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30th Anniversary of Gov. Wilder's Inauguration Celebrated

Man at podium
Inauguration of L. Douglas Wilder as 66th Governor of Virginia, January 13, 1990. (Photo: L. Douglas Wilder School of Government and Public Affairs)

VCU’s  Wilder School of Government and Public Affairs and Virginia Union University this week celebrated the 30th anniversary of the inauguration of L. Douglas Wilder as governor of Virginia with a virtual seminar attracting hundreds from across the country.

When he was inaugurated in January, 1990, Wilder became the nation’s first elected Black governor. Virginia Union University President Dr. Hakim Lukas said, “He rewrote the history books.”

And political analyst Larry Sabato said it was an election like no other. “The international coverage, not just the national coverage, was blinding.”

Thirty years later, Wilder talked about race relations then and now.  He said, “I was born in America, born in Virginia.  A product thereof.  Regretfully, there have been too many who feel that the differences of race and gender or social conditions separate us into enclaves.  I never believed that.  Unfortunately, there are many people left, who have used this false narrative to divide us.”

Born in Church Hill, a decorated Korean War veteran, he came home believing that race did not have to limit his dreams.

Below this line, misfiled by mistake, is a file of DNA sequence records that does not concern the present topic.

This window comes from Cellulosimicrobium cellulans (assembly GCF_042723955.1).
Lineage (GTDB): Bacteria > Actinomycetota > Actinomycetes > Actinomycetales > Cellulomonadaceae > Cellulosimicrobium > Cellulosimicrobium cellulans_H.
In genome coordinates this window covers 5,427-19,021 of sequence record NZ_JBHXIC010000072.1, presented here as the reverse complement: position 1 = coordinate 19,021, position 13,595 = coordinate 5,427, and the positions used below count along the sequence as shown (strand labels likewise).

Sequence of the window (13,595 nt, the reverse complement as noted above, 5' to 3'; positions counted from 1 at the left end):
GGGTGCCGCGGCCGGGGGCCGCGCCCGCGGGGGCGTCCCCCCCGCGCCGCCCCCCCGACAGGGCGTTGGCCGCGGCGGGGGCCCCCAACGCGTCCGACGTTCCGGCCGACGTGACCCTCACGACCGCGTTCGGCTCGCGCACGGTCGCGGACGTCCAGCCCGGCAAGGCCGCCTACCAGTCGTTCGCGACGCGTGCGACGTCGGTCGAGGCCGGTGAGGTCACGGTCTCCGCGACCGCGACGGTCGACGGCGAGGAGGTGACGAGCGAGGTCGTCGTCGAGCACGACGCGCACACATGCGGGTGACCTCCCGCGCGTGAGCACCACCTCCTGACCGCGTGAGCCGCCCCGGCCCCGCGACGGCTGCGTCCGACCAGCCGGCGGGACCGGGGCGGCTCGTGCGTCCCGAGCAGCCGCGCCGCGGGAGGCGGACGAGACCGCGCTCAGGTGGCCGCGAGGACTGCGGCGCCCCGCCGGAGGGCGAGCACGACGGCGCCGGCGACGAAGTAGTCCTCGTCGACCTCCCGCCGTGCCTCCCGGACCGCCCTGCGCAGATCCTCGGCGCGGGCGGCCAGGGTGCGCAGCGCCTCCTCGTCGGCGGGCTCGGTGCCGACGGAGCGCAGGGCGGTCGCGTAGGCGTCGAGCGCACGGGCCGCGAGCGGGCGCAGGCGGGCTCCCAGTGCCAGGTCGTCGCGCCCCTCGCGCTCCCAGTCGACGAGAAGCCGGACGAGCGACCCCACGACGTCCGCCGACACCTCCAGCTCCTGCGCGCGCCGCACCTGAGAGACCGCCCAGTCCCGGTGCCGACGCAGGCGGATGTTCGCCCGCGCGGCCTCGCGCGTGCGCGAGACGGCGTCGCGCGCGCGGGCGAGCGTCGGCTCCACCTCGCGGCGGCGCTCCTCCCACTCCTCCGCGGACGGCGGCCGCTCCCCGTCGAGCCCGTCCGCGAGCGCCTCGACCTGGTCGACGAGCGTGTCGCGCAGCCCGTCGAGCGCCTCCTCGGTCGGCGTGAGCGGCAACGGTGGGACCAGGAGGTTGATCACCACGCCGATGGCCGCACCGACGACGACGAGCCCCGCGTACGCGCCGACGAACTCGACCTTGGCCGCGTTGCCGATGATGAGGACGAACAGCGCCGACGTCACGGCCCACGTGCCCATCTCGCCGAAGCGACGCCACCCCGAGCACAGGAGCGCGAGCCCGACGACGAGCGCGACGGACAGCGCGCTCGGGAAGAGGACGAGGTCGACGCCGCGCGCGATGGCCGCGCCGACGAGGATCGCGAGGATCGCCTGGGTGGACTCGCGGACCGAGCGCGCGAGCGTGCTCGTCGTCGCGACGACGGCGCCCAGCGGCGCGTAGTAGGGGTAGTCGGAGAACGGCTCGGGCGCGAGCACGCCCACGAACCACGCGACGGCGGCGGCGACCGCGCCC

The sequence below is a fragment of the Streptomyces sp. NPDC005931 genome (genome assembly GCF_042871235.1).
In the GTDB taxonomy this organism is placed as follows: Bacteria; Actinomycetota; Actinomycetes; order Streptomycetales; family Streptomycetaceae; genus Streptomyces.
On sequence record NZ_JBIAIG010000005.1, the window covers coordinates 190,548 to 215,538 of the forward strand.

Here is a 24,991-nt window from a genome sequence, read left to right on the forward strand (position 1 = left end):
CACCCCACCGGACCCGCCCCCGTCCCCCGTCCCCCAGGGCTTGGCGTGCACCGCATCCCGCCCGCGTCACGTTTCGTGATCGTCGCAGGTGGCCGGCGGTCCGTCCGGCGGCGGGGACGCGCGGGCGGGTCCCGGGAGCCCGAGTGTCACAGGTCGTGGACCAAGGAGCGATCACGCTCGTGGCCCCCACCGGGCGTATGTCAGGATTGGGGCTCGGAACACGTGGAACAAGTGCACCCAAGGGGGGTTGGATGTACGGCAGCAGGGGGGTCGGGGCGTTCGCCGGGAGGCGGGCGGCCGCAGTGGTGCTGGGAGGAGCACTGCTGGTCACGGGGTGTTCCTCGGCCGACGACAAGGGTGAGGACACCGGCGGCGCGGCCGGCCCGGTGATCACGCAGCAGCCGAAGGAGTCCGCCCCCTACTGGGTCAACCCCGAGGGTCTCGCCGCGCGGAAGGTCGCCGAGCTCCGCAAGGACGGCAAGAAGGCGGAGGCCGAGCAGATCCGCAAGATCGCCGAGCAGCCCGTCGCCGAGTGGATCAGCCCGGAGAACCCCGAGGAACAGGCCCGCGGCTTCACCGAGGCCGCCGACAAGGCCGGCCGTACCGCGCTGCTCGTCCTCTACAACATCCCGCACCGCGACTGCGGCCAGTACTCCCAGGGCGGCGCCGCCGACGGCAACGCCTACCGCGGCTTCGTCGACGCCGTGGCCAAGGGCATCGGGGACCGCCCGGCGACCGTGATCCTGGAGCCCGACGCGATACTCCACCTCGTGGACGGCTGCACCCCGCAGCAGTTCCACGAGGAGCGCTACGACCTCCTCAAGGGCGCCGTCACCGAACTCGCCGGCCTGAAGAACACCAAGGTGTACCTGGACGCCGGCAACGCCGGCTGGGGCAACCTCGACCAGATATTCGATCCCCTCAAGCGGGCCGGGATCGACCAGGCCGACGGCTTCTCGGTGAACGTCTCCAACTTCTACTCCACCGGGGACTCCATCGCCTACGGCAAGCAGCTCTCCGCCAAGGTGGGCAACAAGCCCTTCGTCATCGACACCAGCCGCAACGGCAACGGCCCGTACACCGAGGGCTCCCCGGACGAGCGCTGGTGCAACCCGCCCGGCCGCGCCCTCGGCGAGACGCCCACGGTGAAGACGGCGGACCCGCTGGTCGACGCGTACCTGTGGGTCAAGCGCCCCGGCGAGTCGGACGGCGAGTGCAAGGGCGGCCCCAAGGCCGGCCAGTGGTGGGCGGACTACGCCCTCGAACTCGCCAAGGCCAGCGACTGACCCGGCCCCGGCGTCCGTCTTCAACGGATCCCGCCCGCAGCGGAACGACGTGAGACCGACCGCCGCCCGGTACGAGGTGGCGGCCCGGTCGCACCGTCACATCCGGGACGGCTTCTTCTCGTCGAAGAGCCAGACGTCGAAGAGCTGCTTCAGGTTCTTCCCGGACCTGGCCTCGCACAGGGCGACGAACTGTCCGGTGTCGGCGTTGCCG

VCU President Dr. Michael Rao said of Wilder’s election:  “Part of what it represented for so many of us was the real American dream, the real opportunity that any of us have as an American to now take on a position of true leadership.  And if it could happen in Virginia, we thought ‘My goodness, it could happen just about anywhere.’”

Wilder also spoke to the protests this year, and called for accountability for elected officials. He said, “Problems didn’t come to bear when George Floyd was killed. They were there before. Surely, it is one thing to march, one thing to tear down statues, but the real issues are who is dealing with the systemic problems affecting us on a daily basis and that’s what needs to be attacked and who needs to be doing it?  The leaders!”

He said ultimately the answer is the ballot box, and if elected representatives are not responsive, he said, “Vote them out!”

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